« Reply #14 on: August 20, 2016, 05:30:56 PM »
Maybe it's too late in the evening or too early in the morning for my mind to work right, but... what exactly is "rock"? Isn't it a bit futile to argue who invented what when everyone might have their own, individual idea what we are actually talking about here?

I can't remember who said it, but someone once said something like "science fiction is what is sold as science fiction in the bookstores" (or something like that). Isn't the same also true for rock 'n' roll? Could the genre even exist as what we might understand it to be, if it had not be made popular? Without people like Elvis and other white musicians, could there be something like rock in the public conscience?

Agree, it's not exactly easy to define where "rock" begins and ends. If one goes with just terms of musical style (types of rhythm and melodies, instruments, composition techniques,  different kinds of lyrics etc) its almost impossible if you want to cover in all that's been called rock at the time it was released.

I tend to talk of rock more as an umbrella for a wide range of subgenres - not all rock bands play bluesy and catchy guitar-based tunes, you know? :)

Offline SkylarblueskysTopic starter

Re: Rock Music the secret everyone seems to overlook.
« Reply #15 on: August 21, 2016, 12:14:39 AM »
Ahh this all started as an annoyed rant after waking up from a terrible night trying to support a friend. But It's still alive and well. I actually found out recently that Nikki Sixx (however you spell it) is/was very anti-black and some douche back in january of this year ended a rock show with a white power scream and heil. It's just crazy to me how people can claim this didn't stem from black music. Sure it's evolved and become far deeper than just good ol' rock n roll but we know where it came from.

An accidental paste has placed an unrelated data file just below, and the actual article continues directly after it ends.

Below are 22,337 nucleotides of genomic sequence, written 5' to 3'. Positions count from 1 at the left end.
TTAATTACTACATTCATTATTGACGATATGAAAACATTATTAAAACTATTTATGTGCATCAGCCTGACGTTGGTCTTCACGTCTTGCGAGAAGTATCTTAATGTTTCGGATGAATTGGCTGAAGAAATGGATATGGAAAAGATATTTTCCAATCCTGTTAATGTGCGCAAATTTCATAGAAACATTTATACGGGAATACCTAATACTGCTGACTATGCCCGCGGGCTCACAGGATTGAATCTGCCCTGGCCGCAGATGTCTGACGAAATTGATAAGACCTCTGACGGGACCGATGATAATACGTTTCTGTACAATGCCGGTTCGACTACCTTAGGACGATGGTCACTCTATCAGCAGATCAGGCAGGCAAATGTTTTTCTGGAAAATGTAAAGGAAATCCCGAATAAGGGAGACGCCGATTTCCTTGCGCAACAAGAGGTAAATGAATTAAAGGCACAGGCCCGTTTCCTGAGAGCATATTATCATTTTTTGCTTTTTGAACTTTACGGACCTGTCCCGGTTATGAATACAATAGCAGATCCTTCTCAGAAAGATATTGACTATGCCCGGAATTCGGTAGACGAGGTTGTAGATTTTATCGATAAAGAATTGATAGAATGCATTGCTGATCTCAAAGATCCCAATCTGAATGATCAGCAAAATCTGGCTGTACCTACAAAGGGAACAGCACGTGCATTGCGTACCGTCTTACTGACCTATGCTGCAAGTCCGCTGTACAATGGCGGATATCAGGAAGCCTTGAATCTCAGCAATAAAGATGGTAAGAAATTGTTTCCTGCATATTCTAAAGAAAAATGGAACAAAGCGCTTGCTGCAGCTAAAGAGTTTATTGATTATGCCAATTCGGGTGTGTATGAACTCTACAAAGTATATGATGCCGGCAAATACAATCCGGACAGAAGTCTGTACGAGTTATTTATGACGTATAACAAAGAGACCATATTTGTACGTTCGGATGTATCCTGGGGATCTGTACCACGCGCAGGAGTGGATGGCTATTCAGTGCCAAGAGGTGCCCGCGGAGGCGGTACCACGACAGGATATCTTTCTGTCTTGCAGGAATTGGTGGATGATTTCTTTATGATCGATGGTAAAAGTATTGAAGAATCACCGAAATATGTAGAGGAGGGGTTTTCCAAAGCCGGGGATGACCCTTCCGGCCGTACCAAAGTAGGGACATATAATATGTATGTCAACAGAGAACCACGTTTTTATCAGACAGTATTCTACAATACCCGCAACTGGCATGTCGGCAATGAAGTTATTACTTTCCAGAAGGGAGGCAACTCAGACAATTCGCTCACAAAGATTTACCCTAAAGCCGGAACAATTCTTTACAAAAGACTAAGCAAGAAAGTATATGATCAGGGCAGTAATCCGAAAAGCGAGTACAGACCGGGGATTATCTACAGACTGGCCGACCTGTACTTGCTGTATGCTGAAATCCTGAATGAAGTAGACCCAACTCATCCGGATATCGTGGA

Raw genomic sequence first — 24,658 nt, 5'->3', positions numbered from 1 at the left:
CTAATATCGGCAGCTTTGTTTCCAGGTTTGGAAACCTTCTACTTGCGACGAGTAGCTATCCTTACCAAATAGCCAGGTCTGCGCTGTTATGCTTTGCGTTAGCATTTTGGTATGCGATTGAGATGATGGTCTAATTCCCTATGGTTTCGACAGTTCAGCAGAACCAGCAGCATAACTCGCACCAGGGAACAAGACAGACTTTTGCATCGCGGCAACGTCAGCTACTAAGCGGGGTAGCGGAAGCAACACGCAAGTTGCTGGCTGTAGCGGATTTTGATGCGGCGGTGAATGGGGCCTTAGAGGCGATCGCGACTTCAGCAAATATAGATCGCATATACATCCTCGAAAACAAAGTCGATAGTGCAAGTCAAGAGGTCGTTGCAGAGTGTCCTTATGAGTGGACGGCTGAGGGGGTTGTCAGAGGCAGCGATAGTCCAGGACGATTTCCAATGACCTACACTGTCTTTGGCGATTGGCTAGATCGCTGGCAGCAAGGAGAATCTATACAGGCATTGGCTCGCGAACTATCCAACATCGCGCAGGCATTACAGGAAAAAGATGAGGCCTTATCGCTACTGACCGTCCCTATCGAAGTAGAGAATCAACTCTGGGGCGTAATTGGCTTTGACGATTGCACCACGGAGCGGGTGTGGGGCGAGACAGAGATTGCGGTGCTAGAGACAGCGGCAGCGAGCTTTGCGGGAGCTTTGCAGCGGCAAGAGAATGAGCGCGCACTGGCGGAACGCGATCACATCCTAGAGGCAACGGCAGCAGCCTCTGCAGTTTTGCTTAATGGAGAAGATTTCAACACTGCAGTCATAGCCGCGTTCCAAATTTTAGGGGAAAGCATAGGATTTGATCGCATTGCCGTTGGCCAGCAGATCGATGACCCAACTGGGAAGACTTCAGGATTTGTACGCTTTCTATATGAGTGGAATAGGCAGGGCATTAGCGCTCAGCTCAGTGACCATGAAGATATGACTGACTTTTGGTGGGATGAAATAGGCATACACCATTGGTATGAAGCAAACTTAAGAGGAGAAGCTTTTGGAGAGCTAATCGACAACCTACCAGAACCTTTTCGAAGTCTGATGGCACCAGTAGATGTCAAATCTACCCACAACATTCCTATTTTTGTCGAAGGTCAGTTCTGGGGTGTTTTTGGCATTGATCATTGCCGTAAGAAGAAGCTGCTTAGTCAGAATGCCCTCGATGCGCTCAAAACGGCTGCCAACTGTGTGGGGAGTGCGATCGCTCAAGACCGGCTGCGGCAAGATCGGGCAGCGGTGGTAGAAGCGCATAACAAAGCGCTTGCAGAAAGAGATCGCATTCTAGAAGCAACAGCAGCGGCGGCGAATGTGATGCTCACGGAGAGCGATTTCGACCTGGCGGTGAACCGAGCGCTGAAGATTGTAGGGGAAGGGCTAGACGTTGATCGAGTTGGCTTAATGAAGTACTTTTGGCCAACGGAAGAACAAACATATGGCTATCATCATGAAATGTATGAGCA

I'm relatively young as a mid-90's baby I was born in the era that would grow up to listen to Bowling for Soup (blushes and hides old playlist). But thanks to my parents for being old I know about the older styles of rock (Prince etc.) But in all honesty I didn't find older rock bands (rock as most know it) because of that racial tension for them. I listened to Motley Crue once (famously racist) and my dad (a man born in 1956) lost his shit. Told me he didn't wanna hear their music because they didn't respects us. Poor middle school me was drawing a blank because what did, "they don't respect people like us," mean to an 11 year old in the 2000's?!? I just wanted to enjoy music other than the Isley Brothers and Marvin...

Now I'm bombarded with eye opening truths about what my dad meant. Why everyone thought my brother was weird for learning the guitar, and how come my mom never let me go to Warped Tour with my friends. Rock music was a hostile environment for them growing up and sadly still is for someone like me. You can say they've made groups or whatever to try and change it but it hasn't done much.